Monday, 28 December 2015


The Pale Nephew, oil on copper, 25 x18cm
© the artist, courtesy of Flowers Gallery, London and New York.
Flowers Gallery Cork St 

An annual treat is Flowers' end-of-year exhibition in which a group of artists is invited to submit work - in any medium - not exceeding the dimensions of 9 x 7 inches. Eminent figures as well as established and emerging artists  in the British art world are shown, alongside selected recent graduates.

Tai Shan Schlierenberg's The Pale Nephew is on the left.The artist says about the medium he uses: 
"I really love the yumminess of paint, I love manipulating and seeing what it can do and the accidents that occur.  It often helps a painting to have a medium like that that can suggest things that I would have never imagined or I could never have thought of or done as a logical progression in my technique... sometimes accidents happen and the paint oozes out of the back of the brush in a slightly different colour which suggest a different light, a different facet of the face. And the possibilities are endless. It’s a great ally to have paint, when one’s painting, it sounds obvious but it’s so malleable".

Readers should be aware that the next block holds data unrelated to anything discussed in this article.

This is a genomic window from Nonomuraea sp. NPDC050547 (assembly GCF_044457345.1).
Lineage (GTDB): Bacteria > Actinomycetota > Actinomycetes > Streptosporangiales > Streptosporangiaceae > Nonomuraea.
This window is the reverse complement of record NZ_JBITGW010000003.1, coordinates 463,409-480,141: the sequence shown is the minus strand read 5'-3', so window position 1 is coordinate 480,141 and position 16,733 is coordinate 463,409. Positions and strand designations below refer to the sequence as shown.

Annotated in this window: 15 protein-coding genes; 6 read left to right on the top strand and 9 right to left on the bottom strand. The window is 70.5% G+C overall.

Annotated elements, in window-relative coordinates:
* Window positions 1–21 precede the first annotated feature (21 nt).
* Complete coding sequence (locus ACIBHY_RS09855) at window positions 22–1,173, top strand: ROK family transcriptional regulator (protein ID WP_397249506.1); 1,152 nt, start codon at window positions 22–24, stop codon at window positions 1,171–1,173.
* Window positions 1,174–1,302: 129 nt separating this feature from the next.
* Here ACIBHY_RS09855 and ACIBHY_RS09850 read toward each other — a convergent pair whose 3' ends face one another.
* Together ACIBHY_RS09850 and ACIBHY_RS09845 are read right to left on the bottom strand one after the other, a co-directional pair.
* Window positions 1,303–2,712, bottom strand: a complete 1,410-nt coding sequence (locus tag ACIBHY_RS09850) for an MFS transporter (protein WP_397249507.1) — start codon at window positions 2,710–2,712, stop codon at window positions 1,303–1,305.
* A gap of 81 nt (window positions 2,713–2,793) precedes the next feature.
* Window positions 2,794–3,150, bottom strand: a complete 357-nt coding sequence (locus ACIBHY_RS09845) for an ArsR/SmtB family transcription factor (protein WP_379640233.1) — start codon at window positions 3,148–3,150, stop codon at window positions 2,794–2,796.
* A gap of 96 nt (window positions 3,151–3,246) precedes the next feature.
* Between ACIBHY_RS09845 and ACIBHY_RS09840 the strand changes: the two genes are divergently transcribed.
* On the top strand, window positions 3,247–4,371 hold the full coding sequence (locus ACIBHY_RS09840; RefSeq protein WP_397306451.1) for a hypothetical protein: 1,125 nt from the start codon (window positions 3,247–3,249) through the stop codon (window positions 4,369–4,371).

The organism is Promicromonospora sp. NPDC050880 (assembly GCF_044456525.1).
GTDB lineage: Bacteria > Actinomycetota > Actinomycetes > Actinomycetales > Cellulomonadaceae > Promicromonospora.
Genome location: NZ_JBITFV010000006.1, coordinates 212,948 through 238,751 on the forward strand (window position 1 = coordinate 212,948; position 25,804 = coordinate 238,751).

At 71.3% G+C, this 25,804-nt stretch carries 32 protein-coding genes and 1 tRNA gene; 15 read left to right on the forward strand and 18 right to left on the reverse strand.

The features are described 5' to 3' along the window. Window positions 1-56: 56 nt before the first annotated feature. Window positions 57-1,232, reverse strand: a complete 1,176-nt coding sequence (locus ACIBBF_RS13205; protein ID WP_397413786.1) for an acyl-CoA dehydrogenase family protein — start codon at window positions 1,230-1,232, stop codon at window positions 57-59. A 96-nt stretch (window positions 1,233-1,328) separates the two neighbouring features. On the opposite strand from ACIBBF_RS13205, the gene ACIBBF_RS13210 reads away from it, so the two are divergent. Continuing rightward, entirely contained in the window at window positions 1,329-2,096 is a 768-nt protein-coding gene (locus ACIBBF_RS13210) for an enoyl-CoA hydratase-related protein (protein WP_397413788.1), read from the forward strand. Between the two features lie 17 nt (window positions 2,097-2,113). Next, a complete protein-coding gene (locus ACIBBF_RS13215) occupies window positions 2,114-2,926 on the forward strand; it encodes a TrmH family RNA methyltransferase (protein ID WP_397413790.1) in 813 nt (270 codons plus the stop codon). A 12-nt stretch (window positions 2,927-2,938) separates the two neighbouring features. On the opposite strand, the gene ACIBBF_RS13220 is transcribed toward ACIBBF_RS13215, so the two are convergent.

We are much more reluctant than we were in the past to believe that the painter intends to set up a narrative or to convey the character of the sitter, but here the title of the work sets us on a search for meaning. A nephew, a blood relative, leans to one side, eyes downcast, boxed in by the frame. He could be thoughtful, staring hard at something beneath him, or ill, or pale with excitement. Common sense tells us that the idea that a character or story-line is revealed in a face is problematic.
In 1989 Tai Shan Schlierenberg won the National Portrait Gallery's (John Player) Portrait Award. Part of the prize was a commission to paint the playwright John Mortimer for the Gallery's collection, The gallery holds several more of his portraits, including Lord Carrington (1994), Lord Sainsbury (2002) and Seamus Heaney (2004). In 2011 Sandy Nairne, the then Director of the NPG, produced a book on the history of the BP Portrait Ward. Its 500 portraits reflect 'the diverse methods of contemporary portrait practice, including a dazzling array of styles, from immaculate photo realism to intense expressionism'.

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